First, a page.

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Martin Grams Jr.


Information Please

Information Please, the popular radio quiz program that played experts for fall guys, was capital, dependable, adult radio fun for more than a decade (1938 1952). The fast-cracking experts John Kieran, omniscient sports columnist for the New York Times; Franklin Pierce Adams, New York Post columnist; Oscar Levant, composer, pianist, gag-stacked Broadwayfarer were acknowledged by listeners as the most knowing of know-it-alls. Master of Ceremonies Clifton Fadiman was famous for beating the experts to the pun while he picked the questions submitted each week by listeners. Information Please spawned a short-lived series of film shorts (1940-1943), a summer-run television program (1952), at least two card games, and the long-running Information Please Almanac


--Documentary on the making of the broadcasts, and background production.

--Sponsor and Cast contracts are reprinted.

--Day-by-day information about the 1945 Information Please European Tour.

--Chapter documenting the history of the 18 RKO Information Please

Film Shorts (1939-1942).

--Chapter documenting the short-lived 1952 television series.

--Chapter documenting the radio program's involvement with the

Information Please Almanac.

--A complete episode guide listing each and every radio broadcast, television broadcast and movie short.


The Hepburn-Tracy movie "Woman of the Year" featured an opening scene in which Information Please was being broadcast over a radio in a bar?

One of the eighteen Information Please shorts had to be thrown away and never released because the guest expert on that film referred to Clifton Fadiman in another name!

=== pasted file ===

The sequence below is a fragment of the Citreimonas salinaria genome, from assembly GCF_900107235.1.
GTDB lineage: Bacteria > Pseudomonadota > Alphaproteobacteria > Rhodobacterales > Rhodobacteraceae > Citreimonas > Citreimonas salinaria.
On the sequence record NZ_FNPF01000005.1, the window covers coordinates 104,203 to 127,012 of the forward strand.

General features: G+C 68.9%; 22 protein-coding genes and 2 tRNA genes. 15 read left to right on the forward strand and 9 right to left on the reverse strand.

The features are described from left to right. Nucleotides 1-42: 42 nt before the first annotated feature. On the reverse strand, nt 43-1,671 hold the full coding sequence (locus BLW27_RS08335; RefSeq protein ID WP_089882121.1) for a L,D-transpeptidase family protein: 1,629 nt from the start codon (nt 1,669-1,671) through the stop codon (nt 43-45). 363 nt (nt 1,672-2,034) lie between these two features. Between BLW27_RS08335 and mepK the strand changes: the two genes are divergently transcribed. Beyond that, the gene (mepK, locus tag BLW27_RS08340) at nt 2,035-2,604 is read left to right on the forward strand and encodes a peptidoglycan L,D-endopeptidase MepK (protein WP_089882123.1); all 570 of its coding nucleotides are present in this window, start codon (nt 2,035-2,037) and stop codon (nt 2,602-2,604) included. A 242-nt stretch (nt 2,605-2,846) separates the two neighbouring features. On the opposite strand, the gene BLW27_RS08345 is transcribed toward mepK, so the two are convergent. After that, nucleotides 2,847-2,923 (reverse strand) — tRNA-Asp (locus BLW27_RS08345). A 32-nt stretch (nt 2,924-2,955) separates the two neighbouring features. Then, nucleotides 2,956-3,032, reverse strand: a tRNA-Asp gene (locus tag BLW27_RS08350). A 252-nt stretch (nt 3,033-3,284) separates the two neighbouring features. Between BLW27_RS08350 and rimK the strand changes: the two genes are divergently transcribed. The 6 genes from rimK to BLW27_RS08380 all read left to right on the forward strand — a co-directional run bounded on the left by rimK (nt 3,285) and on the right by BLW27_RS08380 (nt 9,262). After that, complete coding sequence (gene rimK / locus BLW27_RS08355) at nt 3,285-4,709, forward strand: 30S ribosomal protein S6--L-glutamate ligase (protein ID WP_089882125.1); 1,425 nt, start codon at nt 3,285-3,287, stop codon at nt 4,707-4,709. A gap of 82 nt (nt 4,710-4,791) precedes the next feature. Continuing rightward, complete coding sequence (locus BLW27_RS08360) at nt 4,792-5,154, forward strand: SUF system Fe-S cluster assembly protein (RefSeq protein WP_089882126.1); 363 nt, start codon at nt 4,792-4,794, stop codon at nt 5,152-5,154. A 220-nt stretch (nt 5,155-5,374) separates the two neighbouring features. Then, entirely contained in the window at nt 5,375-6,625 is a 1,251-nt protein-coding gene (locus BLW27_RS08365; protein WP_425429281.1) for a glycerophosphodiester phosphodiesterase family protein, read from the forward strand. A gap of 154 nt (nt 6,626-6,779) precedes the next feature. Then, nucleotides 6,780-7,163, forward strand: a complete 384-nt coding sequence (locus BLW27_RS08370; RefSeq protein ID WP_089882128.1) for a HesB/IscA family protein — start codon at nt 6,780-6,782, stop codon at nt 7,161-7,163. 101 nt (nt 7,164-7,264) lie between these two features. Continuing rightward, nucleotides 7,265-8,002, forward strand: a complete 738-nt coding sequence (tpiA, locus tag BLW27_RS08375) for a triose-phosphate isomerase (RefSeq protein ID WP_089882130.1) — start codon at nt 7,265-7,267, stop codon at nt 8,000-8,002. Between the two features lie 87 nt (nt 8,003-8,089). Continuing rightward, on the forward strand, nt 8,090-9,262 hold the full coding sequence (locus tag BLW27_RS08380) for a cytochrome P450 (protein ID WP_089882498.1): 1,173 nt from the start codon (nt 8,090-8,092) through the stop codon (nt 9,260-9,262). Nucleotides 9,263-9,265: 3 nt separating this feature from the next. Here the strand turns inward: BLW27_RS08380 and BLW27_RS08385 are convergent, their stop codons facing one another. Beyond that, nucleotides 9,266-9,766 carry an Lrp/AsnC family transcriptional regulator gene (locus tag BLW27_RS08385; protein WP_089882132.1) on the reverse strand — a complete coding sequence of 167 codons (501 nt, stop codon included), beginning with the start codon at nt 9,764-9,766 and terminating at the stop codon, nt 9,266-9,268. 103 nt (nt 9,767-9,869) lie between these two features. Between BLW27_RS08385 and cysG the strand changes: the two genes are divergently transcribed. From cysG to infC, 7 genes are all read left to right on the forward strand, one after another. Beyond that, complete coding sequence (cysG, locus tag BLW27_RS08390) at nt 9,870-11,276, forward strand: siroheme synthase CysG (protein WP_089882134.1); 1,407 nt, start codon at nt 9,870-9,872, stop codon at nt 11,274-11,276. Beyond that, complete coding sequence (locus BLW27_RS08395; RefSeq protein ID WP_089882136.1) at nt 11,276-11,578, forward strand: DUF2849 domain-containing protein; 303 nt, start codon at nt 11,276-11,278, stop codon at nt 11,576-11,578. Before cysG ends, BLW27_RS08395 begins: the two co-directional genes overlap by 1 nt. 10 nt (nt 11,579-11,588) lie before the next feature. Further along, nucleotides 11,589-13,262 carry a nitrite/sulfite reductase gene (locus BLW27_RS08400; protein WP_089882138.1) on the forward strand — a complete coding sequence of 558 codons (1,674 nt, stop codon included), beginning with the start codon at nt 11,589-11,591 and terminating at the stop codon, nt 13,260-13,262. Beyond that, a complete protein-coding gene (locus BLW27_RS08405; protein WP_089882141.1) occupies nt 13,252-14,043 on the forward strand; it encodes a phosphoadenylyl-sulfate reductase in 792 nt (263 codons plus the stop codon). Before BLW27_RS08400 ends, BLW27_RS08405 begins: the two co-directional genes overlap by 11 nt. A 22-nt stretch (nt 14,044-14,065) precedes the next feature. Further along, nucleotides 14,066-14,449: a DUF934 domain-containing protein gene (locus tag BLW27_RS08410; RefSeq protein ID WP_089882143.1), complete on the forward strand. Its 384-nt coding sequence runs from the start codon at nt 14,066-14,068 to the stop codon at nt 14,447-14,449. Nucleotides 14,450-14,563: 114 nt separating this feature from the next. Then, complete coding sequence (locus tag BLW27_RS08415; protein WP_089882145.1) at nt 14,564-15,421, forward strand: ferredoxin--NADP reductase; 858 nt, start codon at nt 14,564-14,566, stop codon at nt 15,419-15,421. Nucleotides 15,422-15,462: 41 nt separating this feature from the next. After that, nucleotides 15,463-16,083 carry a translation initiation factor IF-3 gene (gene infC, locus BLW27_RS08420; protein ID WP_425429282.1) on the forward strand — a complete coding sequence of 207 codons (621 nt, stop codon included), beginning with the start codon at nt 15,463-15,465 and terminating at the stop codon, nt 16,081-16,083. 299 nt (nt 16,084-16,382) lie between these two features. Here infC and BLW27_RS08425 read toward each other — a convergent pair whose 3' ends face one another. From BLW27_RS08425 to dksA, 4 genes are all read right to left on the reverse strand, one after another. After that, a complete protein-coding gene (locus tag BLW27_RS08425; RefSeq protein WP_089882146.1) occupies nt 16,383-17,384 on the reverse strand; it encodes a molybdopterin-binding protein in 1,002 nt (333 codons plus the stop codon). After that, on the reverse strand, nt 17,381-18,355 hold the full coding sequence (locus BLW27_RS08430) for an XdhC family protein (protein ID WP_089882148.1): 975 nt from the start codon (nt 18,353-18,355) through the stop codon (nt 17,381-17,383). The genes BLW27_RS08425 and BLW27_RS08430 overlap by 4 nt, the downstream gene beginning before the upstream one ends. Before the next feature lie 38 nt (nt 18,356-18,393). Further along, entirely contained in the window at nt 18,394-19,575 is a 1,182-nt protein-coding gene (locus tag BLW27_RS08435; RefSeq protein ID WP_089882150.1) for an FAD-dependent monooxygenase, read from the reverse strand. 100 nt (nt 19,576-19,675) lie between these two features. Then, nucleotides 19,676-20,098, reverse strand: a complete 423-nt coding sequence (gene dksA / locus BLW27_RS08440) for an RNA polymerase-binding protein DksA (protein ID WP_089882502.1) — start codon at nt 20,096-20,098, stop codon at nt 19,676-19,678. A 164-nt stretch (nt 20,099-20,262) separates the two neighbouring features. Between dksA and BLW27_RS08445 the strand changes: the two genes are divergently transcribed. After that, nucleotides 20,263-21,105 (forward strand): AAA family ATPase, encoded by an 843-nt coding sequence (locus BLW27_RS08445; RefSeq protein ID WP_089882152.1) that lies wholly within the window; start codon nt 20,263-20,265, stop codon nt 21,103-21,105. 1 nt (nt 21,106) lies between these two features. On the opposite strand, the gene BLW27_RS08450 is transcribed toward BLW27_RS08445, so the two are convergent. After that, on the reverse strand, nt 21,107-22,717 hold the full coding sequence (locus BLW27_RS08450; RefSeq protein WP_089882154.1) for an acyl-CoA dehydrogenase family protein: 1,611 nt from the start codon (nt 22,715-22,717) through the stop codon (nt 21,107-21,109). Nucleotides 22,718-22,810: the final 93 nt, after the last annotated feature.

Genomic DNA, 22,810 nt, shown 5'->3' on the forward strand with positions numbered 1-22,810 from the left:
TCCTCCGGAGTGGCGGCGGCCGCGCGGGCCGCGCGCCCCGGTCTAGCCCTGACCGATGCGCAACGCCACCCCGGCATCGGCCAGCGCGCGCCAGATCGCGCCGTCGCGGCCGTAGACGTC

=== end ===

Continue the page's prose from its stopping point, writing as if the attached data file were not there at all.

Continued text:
"I didn't forget, strangely enough, to take along my new copy of Martin Grams, Jr.'s latest book, INFORMATION PLEASE, which I received in the mail yesterday. A nice, quick and easy read, and it measures up to the usual Grams standards, of course."- Ivan G. Shreve, Jr., THRILLING DAYS OF YESTERYEAR

"This time around, Martin Grams, Jr., lets us in on the creation and structure of one of radio's most popular and satisfying quiz programs, but one in which the listener was the quizmaster rather than the other way around. INFORMATION PLEASE is another in the seemingly endless forays into the details of OTR programming for which Grams has become justifiably famous. Here we learn why the program was even considered for airing in the first place. After all, who wants to listen to a bunch of egoists blow off about how smart they are, especially to we, the listeners, who might get irritated just listening to them. But the producer of INFORMATION PLEASE, Dan Golenpaul, had an idea that the listener could get his kicks, and maybe a dollar or two besides, by knocking the big guys down a peg or two. Thus was born the idea of questions sent in by the listeners and for any question that stumped the experts, the successful submitter might profit by $5.00 or more, plus receive a sample of the sponsor's product. Remember that this was during the depressing years and no sum of money could be considered too small not to claim.

"This book provides the details we expect from a Grams' offering and he doesn't let us down. Not only do we learn about the sponsors, who took a chance with the program, but we also find out about the aborted television production of INFORMATION PLEASE in the early 1950s, the INFORMATION PLEASE game, and a mini-biography on each of the major panelists that made the program so much fun. Grams makes it clear that the chemistry between the program's moderator, Clifton Fadiman, and the usual panelists: John Kieran, Franklin P. Adams and Oscar Levant, was what made the show a success. Learned, yet funny and very quick with a quip, these four made an unrehearsed show sound like it had been written by a gaggle of comedy writers.

"Of course, a Grams' book would not be complete without a detailed and complete broadcast log and we are not disappointed with this offering. The log includes the date of airing of each broadcast, the regular panelists foreach show and the guest panelist for the evening. We get a peek into who was considered a bust as a panelist, who really didn't want to go head-to-head with the brain trust and who wanted to return on a more-or-less regular basis."

- Charles R. Sexton, RRL ON THE AIR, March 2004 issue

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